Let's Go TO Iran!
Let’s Go to Iran! is a public intervention staged near town halls, city squares or markets. In order to redirect the gaze of mainstream American media, a collective body comprised not only of Iranians or Americans, but people from multiple ethnic and cultural backgrounds perform in this project.
Casting “other bodies” functions as an act of resistance through cross-cultural agency by changing the established perception of what can be done and by whom, meanwhile acknowledging the tensions surrounding individual and collective agency.
The performance begins when one of the performers uses a green piece of chalk to draw an outline of Iran around the Haft Seen (a ritualistic table setting used to celebrate the new year).
During the performance, the public is invited to learn about Iran while the performers pose as travel agents or vendors at an expo. Their goal is to encourage people to travel to Iran because the value of the rial is outrageously depreciated. The performers use visual aids and gestures to discuss the Iranian economy without directly talking about sanctions.
On one side of the placard the audience sees a landmark of cultural heritage, a pre-Islamic symbol rooted in the Zoroastrian tradition, or cultural object. On the other side, the audience sees images of the Iranian rial and its exchange rate compared to the Korean won and the United States dollar.
Staging the performance at a location marked by politics, but also near a marketplace, engages people in a polemic about sanctions, economic trends, and cultural agency to ask questions surrounding social process and power.
The agents present objects of value to Iranian cultural heritage and discuss what each object represents while pointing out its monetary value compared to prices in South Korea. The agents repeat, “Now’s the perfect time to benefit from her health, beauty, and riches…Objects are cheap, cheap, cheap and you can buy more, more, more!” The audience is invited to sample ‘exotic Iranian eggs, dates, and apples’. The performers remove the objects from the Haft Seen and offer them to the audience for consumption.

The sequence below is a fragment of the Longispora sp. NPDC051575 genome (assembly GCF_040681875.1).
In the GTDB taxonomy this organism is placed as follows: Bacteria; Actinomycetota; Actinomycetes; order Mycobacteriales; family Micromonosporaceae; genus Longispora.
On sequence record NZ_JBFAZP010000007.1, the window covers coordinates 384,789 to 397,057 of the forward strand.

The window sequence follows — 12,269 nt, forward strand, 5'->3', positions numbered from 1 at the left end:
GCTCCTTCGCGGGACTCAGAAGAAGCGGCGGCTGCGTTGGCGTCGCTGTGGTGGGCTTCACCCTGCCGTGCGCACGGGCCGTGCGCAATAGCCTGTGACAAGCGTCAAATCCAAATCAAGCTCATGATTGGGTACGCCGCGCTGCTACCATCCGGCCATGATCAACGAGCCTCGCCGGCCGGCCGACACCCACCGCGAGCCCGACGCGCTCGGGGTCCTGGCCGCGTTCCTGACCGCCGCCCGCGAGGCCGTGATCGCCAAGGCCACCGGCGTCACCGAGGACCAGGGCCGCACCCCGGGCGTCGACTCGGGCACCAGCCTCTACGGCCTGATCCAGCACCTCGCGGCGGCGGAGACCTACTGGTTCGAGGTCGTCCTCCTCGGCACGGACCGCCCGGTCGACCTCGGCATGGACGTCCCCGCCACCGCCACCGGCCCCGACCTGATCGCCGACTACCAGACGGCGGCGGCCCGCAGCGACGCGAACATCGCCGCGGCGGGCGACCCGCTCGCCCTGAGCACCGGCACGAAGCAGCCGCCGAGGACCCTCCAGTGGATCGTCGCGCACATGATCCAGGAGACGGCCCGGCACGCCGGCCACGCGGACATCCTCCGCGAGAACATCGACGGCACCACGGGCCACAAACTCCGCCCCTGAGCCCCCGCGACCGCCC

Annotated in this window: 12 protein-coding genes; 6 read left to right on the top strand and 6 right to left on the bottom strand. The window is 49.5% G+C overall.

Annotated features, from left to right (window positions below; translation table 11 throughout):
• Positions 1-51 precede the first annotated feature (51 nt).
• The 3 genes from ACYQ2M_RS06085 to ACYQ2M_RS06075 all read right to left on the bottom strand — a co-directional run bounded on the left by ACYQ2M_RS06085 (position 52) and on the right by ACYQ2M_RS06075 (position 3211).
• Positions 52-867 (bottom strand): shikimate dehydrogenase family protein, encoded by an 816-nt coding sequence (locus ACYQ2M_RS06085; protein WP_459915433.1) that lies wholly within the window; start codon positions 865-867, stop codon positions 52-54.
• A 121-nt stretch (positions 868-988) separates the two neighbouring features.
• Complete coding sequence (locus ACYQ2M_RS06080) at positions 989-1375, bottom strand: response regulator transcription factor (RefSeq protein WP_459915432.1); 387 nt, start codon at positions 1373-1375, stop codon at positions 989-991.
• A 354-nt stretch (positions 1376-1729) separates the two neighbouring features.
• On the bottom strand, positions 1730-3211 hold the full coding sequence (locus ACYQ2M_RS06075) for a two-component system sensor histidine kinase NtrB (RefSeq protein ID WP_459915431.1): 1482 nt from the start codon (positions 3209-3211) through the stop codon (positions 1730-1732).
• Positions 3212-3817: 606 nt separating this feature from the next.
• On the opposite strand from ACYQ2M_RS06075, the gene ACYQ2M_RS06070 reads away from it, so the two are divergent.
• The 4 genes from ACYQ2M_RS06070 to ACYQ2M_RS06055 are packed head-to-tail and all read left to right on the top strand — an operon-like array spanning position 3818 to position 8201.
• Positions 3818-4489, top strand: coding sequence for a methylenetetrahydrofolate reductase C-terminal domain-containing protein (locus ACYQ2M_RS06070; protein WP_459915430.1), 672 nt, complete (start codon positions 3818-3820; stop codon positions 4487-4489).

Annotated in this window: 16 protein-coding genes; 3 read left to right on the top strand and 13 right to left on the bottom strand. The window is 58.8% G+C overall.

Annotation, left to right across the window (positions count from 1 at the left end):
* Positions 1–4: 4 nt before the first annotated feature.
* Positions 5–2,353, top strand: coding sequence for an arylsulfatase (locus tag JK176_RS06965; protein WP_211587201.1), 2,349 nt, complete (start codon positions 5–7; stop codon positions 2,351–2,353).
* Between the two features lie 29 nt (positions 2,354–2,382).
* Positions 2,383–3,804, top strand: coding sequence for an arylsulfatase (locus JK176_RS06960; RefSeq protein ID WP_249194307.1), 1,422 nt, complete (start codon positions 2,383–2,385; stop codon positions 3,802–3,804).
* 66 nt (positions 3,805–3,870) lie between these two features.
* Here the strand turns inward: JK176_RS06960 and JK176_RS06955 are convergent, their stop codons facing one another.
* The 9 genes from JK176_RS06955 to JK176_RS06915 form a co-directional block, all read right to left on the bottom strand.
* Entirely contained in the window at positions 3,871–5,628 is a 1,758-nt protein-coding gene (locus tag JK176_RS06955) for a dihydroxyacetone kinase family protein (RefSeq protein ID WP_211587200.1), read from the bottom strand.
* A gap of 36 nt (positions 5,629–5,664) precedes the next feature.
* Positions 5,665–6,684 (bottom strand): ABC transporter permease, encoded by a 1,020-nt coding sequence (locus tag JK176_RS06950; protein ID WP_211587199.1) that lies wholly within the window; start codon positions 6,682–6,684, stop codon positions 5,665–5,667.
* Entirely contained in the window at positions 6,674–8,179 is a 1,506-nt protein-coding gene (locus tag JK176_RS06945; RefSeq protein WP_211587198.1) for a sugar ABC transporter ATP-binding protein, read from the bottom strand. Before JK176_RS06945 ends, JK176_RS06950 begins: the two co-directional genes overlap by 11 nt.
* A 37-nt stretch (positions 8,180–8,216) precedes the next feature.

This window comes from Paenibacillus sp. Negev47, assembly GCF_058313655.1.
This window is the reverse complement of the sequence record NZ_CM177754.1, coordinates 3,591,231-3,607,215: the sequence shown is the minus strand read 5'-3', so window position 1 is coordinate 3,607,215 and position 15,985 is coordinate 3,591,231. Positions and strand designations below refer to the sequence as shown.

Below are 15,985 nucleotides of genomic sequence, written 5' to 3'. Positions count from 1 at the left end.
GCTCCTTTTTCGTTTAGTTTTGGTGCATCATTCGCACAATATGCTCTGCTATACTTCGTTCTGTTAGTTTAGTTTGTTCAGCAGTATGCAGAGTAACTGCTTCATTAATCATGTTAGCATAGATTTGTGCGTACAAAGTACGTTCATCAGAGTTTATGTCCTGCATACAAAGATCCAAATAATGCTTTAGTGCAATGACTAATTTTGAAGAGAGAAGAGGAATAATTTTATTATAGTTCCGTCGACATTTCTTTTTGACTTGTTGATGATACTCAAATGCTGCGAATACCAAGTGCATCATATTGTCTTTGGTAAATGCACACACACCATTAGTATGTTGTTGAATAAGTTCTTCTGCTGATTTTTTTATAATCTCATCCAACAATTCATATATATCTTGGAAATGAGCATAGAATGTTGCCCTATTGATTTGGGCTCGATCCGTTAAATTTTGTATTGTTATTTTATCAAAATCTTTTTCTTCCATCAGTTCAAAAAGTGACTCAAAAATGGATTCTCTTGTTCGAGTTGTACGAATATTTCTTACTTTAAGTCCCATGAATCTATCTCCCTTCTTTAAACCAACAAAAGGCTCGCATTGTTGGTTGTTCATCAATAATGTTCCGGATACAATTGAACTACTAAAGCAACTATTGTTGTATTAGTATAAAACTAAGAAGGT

Eventually, all of the objects except the mirror are placed on the ground outside of the chalk outline of Iran. The last attempt to entice the audience to “go to Iran” involves parading around a “real Iranian”. This display addresses the exoticized ways in which Iranian females are sometimes viewed in public or online. Her ‘exotic silk scarves’ are removed and distributed to the audience. The audience is invited to try on her scarves and encouraged to look into the mirror.
One tour agent explains that the mirror of the Haft Seen table symbolizes the sky, and when you look into the mirror you can see the reflection of oneself in all of creation. At the end of the performance, all of Iran’s “health, beauty, and riches” have been removed as one of the agents places a sold sign on the Haft Seen.
Afterward the performers engage the audience in a conversation directly addressing sanctions. The audience members are directed to websites where they can read more about the topic and sign a petition to end sanctions. The first installment of Let’s Go to Iran! was staged at Gwanghwamun Square next to the U.S. embassy in Seoul, South Korea in March 2012.